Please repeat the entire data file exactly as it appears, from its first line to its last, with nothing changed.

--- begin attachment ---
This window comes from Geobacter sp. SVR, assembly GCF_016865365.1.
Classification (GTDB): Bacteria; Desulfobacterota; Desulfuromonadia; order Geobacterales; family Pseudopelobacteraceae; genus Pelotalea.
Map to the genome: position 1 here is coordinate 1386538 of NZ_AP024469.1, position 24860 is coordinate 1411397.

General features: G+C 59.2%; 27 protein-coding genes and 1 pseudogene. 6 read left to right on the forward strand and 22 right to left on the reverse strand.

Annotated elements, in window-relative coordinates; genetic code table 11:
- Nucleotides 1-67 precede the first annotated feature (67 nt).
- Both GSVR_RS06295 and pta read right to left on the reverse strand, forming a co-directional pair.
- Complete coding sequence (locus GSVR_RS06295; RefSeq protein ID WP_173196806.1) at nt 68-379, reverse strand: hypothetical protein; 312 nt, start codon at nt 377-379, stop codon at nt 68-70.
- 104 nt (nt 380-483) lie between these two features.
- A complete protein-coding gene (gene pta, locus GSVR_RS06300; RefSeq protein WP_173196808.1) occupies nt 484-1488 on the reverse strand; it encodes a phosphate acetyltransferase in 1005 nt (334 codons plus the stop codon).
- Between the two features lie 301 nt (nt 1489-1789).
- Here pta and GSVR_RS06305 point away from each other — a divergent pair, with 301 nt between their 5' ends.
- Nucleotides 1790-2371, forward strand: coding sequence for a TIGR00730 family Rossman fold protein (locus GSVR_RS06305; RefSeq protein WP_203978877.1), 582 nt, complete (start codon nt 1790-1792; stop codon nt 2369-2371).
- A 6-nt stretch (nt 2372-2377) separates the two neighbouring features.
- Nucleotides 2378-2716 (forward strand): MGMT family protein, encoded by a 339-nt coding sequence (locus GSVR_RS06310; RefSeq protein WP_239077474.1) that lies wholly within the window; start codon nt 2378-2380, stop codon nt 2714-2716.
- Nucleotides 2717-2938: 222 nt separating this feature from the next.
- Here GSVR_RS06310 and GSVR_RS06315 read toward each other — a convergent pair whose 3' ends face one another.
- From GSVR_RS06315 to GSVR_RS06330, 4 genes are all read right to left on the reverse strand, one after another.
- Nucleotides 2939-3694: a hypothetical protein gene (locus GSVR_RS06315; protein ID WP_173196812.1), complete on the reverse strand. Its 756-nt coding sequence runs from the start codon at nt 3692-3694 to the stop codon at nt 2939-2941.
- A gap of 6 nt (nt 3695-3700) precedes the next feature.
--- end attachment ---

This window comes from Geobacter sp. SVR, assembly GCF_016865365.1.
Classification (GTDB): Bacteria; Desulfobacterota; Desulfuromonadia; order Geobacterales; family Pseudopelobacteraceae; genus Pelotalea.
Map to the genome: position 1 here is coordinate 1386538 of NZ_AP024469.1, position 24860 is coordinate 1411397.

General features: G+C 59.2%; 27 protein-coding genes and 1 pseudogene. 6 read left to right on the forward strand and 22 right to left on the reverse strand.

Annotated elements, in window-relative coordinates; genetic code table 11:
- Nucleotides 1-67 precede the first annotated feature (67 nt).
- Both GSVR_RS06295 and pta read right to left on the reverse strand, forming a co-directional pair.
- Complete coding sequence (locus GSVR_RS06295; RefSeq protein ID WP_173196806.1) at nt 68-379, reverse strand: hypothetical protein; 312 nt, start codon at nt 377-379, stop codon at nt 68-70.
- 104 nt (nt 380-483) lie between these two features.
- A complete protein-coding gene (gene pta, locus GSVR_RS06300; RefSeq protein WP_173196808.1) occupies nt 484-1488 on the reverse strand; it encodes a phosphate acetyltransferase in 1005 nt (334 codons plus the stop codon).
- Between the two features lie 301 nt (nt 1489-1789).
- Here pta and GSVR_RS06305 point away from each other — a divergent pair, with 301 nt between their 5' ends.
- Nucleotides 1790-2371, forward strand: coding sequence for a TIGR00730 family Rossman fold protein (locus GSVR_RS06305; RefSeq protein WP_203978877.1), 582 nt, complete (start codon nt 1790-1792; stop codon nt 2369-2371).
- A 6-nt stretch (nt 2372-2377) separates the two neighbouring features.
- Nucleotides 2378-2716 (forward strand): MGMT family protein, encoded by a 339-nt coding sequence (locus GSVR_RS06310; RefSeq protein WP_239077474.1) that lies wholly within the window; start codon nt 2378-2380, stop codon nt 2714-2716.
- Nucleotides 2717-2938: 222 nt separating this feature from the next.
- Here GSVR_RS06310 and GSVR_RS06315 read toward each other — a convergent pair whose 3' ends face one another.
- From GSVR_RS06315 to GSVR_RS06330, 4 genes are all read right to left on the reverse strand, one after another.
- Nucleotides 2939-3694: a hypothetical protein gene (locus GSVR_RS06315; protein ID WP_173196812.1), complete on the reverse strand. Its 756-nt coding sequence runs from the start codon at nt 3692-3694 to the stop codon at nt 2939-2941.
- A gap of 6 nt (nt 3695-3700) precedes the next feature.